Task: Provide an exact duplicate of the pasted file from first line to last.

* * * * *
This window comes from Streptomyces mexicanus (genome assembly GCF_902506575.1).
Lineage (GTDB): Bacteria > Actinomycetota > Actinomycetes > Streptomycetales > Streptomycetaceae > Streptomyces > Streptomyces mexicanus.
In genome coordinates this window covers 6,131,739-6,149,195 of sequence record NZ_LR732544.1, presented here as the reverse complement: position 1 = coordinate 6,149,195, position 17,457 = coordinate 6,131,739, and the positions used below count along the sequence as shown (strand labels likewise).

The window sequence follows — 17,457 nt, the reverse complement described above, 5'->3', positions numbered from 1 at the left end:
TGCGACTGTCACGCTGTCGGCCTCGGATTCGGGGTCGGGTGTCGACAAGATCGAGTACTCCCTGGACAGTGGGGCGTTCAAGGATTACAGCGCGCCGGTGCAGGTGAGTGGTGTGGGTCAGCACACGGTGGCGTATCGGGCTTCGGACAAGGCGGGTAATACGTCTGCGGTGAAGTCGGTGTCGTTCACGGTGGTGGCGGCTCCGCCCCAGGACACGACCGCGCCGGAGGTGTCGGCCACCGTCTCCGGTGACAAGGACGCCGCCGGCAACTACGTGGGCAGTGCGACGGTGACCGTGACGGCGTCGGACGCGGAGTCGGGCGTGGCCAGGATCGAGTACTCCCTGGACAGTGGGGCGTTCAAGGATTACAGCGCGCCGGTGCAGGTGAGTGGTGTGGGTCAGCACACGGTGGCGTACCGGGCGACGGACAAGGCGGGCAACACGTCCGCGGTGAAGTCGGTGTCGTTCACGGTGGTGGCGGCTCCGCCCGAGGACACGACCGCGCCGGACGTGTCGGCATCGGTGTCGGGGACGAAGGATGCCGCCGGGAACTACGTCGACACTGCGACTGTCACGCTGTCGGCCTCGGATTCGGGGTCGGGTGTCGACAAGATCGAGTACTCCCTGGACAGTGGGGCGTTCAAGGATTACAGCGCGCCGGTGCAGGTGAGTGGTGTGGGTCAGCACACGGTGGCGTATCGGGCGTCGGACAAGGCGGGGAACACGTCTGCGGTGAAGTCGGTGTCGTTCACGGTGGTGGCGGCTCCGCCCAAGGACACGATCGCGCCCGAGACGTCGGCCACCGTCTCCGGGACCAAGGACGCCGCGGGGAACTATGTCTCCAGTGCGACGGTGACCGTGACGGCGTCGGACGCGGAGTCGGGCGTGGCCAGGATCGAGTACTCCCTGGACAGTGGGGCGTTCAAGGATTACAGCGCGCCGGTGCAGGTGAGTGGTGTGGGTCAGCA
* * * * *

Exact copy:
This window comes from Streptomyces mexicanus (genome assembly GCF_902506575.1).
Lineage (GTDB): Bacteria > Actinomycetota > Actinomycetes > Streptomycetales > Streptomycetaceae > Streptomyces > Streptomyces mexicanus.
In genome coordinates this window covers 6,131,739-6,149,195 of sequence record NZ_LR732544.1, presented here as the reverse complement: position 1 = coordinate 6,149,195, position 17,457 = coordinate 6,131,739, and the positions used below count along the sequence as shown (strand labels likewise).

The window sequence follows — 17,457 nt, the reverse complement described above, 5'->3', positions numbered from 1 at the left end:
TGCGACTGTCACGCTGTCGGCCTCGGATTCGGGGTCGGGTGTCGACAAGATCGAGTACTCCCTGGACAGTGGGGCGTTCAAGGATTACAGCGCGCCGGTGCAGGTGAGTGGTGTGGGTCAGCACACGGTGGCGTATCGGGCTTCGGACAAGGCGGGTAATACGTCTGCGGTGAAGTCGGTGTCGTTCACGGTGGTGGCGGCTCCGCCCCAGGACACGACCGCGCCGGAGGTGTCGGCCACCGTCTCCGGTGACAAGGACGCCGCCGGCAACTACGTGGGCAGTGCGACGGTGACCGTGACGGCGTCGGACGCGGAGTCGGGCGTGGCCAGGATCGAGTACTCCCTGGACAGTGGGGCGTTCAAGGATTACAGCGCGCCGGTGCAGGTGAGTGGTGTGGGTCAGCACACGGTGGCGTACCGGGCGACGGACAAGGCGGGCAACACGTCCGCGGTGAAGTCGGTGTCGTTCACGGTGGTGGCGGCTCCGCCCGAGGACACGACCGCGCCGGACGTGTCGGCATCGGTGTCGGGGACGAAGGATGCCGCCGGGAACTACGTCGACACTGCGACTGTCACGCTGTCGGCCTCGGATTCGGGGTCGGGTGTCGACAAGATCGAGTACTCCCTGGACAGTGGGGCGTTCAAGGATTACAGCGCGCCGGTGCAGGTGAGTGGTGTGGGTCAGCACACGGTGGCGTATCGGGCGTCGGACAAGGCGGGGAACACGTCTGCGGTGAAGTCGGTGTCGTTCACGGTGGTGGCGGCTCCGCCCAAGGACACGATCGCGCCCGAGACGTCGGCCACCGTCTCCGGGACCAAGGACGCCGCGGGGAACTATGTCTCCAGTGCGACGGTGACCGTGACGGCGTCGGACGCGGAGTCGGGCGTGGCCAGGATCGAGTACTCCCTGGACAGTGGGGCGTTCAAGGATTACAGCGCGCCGGTGCAGGTGAGTGGTGTGGGTCAGCA